This news just in… The Australian company responsible for the Power Balance bracelets which have been marketed as a method to improve strength, balance and flexibility have amid widespread pressure from the media.
The company’s claim was that the “holographic technology” mystically works with your body’s “natural energy field,” but finally people like Shaq and David Beckham will have to admit that their colourful silicon bracelets dont actually give magic powers.
After pressure from the Australian government, Power Balance has admitted to being a scam — having no evidence that it does anything.
This is what they had to say:
“In our advertising we stated that Power Balance wristbands improved your strength, balance and flexibility,” the company stated on its website.
“We admit that there is no credible scientific evidence that supports our claims and therefore we engaged in misleading conduct in breach of s52 of the Trade Practices Act 1974.
“If you feel you have been misled by our promotions, we wish to unreservedly apologise and offer a full refund.”
I also got conned into purchasing a Power Balance bracelet if only out of pure curiosity and while I had it on, I was fairly convinced that it indeed was giving me improved sporting abilities and absolutely amazingly bedroom athletics. Wow, all that from a little stretchy bangle hey… I think I need to get myself a Power Rich Bracelet that helps you earn cash and make big deals by working with your body’s natural energies- that would surely work- wouldnt it?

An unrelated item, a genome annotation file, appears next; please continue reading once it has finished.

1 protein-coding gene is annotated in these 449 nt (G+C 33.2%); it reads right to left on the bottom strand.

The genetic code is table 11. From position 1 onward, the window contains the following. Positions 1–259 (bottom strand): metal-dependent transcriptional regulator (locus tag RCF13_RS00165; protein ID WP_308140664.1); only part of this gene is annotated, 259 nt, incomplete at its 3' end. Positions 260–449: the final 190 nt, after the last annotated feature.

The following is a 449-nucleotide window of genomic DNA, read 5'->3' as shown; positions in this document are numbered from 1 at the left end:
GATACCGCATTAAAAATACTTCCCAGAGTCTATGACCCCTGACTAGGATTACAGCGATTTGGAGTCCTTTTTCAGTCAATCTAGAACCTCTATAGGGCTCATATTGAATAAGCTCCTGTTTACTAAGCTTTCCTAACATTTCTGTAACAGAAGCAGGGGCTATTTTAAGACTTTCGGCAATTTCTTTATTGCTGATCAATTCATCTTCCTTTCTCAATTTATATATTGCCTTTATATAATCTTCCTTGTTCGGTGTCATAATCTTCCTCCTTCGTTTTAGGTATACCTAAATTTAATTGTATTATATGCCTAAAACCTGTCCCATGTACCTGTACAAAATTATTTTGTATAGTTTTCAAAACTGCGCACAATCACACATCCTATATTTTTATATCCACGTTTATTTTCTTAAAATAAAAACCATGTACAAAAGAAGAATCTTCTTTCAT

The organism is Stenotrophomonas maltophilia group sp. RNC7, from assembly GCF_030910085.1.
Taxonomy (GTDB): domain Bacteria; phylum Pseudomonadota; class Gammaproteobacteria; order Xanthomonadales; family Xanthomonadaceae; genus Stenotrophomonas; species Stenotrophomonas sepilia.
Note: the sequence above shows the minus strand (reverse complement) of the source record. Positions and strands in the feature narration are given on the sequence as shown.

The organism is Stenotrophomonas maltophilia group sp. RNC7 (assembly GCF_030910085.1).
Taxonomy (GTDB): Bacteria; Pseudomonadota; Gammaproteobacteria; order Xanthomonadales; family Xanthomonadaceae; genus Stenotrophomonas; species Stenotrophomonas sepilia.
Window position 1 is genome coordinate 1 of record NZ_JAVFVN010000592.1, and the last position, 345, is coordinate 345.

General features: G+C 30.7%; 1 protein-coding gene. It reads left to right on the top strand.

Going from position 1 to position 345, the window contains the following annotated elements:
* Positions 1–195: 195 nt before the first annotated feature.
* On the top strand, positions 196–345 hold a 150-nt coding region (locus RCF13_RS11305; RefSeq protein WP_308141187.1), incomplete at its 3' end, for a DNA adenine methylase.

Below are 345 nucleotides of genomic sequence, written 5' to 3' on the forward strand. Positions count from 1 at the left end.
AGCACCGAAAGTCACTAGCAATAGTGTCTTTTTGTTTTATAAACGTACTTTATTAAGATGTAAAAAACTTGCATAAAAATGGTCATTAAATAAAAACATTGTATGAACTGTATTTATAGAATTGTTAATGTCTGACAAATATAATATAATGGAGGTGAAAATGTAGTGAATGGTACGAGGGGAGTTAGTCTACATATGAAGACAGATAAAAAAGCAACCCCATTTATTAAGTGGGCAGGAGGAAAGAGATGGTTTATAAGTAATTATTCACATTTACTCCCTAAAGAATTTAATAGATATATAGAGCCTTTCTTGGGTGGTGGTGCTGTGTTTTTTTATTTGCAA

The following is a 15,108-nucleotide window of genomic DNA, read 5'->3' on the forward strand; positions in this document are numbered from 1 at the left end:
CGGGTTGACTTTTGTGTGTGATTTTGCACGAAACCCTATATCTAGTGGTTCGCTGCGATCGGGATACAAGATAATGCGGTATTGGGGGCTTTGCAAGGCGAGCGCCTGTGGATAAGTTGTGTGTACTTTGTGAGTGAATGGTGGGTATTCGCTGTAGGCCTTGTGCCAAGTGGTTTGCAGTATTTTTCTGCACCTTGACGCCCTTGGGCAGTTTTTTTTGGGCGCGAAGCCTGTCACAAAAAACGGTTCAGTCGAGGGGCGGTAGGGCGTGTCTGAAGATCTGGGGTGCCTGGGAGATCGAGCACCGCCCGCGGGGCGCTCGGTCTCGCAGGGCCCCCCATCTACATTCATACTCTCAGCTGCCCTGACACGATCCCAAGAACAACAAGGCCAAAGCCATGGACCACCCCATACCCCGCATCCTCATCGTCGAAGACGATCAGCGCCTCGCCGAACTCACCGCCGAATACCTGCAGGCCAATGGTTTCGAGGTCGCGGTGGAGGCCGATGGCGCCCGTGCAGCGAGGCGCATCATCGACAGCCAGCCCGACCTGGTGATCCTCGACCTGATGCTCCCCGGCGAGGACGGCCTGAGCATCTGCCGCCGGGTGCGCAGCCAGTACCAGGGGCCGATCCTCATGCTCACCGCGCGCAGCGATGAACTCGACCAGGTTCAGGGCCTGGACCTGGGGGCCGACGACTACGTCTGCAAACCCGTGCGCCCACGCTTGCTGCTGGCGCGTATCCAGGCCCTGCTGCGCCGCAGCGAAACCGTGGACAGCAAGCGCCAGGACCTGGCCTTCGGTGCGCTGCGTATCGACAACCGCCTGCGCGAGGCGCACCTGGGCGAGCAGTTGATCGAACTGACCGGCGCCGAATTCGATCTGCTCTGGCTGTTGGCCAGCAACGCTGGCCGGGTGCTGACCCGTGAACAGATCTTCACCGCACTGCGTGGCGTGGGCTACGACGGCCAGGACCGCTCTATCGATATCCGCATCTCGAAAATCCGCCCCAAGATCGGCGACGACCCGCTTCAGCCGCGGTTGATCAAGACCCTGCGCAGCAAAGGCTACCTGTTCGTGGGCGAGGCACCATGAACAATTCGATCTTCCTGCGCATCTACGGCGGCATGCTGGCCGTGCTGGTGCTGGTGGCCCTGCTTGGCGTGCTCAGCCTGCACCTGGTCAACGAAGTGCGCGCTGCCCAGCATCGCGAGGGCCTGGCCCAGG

Here is Shaquille O’Neal ‘s rather emotional and very believable testomonial:
Ralph Reiff, programme director at St Vincent Sports Performance in Indianapolis, said maybe a third of the hundreds of professional and amateur athletes who train there wear the wristband or an imitation.
“I couldn’t look in the mirror and 100% say (it’s) a product I can put my brand reputation behind,” said Reiff, a certified athletic trainer.
Reiff said he believes there’s no reason to think the wristbands could produce a biological benefit, and that any benefit is purely psychological.
“It’s just like a pair of lucky socks,” Reiff said. “It’s a lucky charm, and if you believe in it, then it’s excellent.”